I have had a chance over the past few weeks to reflect on my experiences as a Black man who is also a college basketball player at the University of Richmond. I have had many great times on the court, but I want to specifically talk about my time off the court. Maybe this will help some people, but it is mostly just me coming clean about my thoughts and some of the failures of my teammates and me. It’s important for me to speak out, but also to reflect and be honest about where I am as a person, and what I have done up to this point.
A lot of my Black peers and I have a healthy skepticism of white people. Just look at the news or read a history book. Does that mean you hate white people? No, but generally, you are worried about intentions and what their goals are, because you aren’t sure they have your best interest at heart.
Alternatively, as a Black athlete, I can lower my skepticism to a level where I am not dealing with it on a regular basis, specifically in social settings. We do not have to deal with our blackness on a day-to-day basis in the same ways as a Black non-athlete on campus. Most of the fans at our games are white, most of the students cheering us on are white, and that’s just how it is. We are a form of non-threatening entertainment, profitable for the university, so we are easily accepted into the homes and circles of people who would not care about us otherwise. The problem is that my teammates and I have not done enough with these opportunities. We just shake hands, smile, and move on. We don’t use our opportunities or platform nearly enough to help the other Black students on campus doing real work.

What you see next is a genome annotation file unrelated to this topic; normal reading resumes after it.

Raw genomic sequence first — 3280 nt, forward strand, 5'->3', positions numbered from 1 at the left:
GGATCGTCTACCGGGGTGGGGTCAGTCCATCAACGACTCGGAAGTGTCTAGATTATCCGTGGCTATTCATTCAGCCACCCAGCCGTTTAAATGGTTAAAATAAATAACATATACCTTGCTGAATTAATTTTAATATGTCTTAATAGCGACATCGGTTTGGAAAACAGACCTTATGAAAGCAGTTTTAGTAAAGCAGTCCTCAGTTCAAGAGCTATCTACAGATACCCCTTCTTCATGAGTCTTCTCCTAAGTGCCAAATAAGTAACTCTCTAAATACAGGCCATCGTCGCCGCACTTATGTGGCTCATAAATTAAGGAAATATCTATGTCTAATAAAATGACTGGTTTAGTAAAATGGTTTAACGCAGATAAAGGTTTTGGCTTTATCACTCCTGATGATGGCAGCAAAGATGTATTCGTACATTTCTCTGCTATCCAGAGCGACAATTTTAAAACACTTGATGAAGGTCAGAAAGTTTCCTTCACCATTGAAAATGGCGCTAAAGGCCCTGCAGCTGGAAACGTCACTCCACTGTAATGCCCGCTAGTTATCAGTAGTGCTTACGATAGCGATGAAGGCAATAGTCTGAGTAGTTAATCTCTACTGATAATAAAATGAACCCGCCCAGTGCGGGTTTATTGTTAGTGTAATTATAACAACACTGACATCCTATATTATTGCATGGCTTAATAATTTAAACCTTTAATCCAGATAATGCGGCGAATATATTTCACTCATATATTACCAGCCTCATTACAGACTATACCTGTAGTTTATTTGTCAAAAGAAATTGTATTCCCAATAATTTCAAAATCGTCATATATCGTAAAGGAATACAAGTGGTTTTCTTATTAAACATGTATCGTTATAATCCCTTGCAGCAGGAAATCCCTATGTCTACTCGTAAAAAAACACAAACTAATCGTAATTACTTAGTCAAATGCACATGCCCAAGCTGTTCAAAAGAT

A lot of student groups, Black or otherwise, have asked for our help. There are sometimes valid excuses, and the basketball season spanning both semesters has limited some of our ability. But there is more we can do. For example, there is a Black student group on campus that invited me to their group chat a few years ago. That’s where they post announcements, activities, and functions generally as a support group for all students of color. Well, I don’t like having a bunch of notifications on my home screen, and it was a super-active group chat. At some point, I decided to just mute the conversation. I still checked, but no more notifications. Eventually, I stopped checking, and then deleted the app completely.
The. Entire. App.
That situation is a microcosm of what my Black teammates and I can sometimes do, in terms of our awareness and participation. We can be lazy at best, and apathetic and ignorant at worst. We quite literally delete that part of our lives, for the most part. The main issue is that we have never missed a notification for a fraternity day party, we never ignore the text of a shuttle to a house party. Any time we have an opportunity to go to a predominantly white event and it works with our schedule, we are there. It’s even a running joke with one of my teammates where we comment on how we are always the only Black person at the day parties or events. We are accepted in ways that other people of color are not. Are going to these parties wrong? Of course not, but that we actively ignore activities with people of color is an issue.
I remember going to a party one time, and as my teammates and I walked in, someone at the door announced that no football players were allowed in, making it clear that the Black football players behind us couldn’t get in. When we entered the house, there was a noticeable amount of white football players inside. I remember just brushing it off and moving on. I was complicit. I didn’t say anything, I didn’t stand up for the Black players who couldn’t get in, I just moved on with my night. The same way I just moved on the thousands of times when a chorus of a popular rap song comes on and everybody in the whole house raps ‘nigger’ as it blares through the speakers. Our participation in this is bad, but becomes problematic when paired with the almost complete neglect of our own people and culture.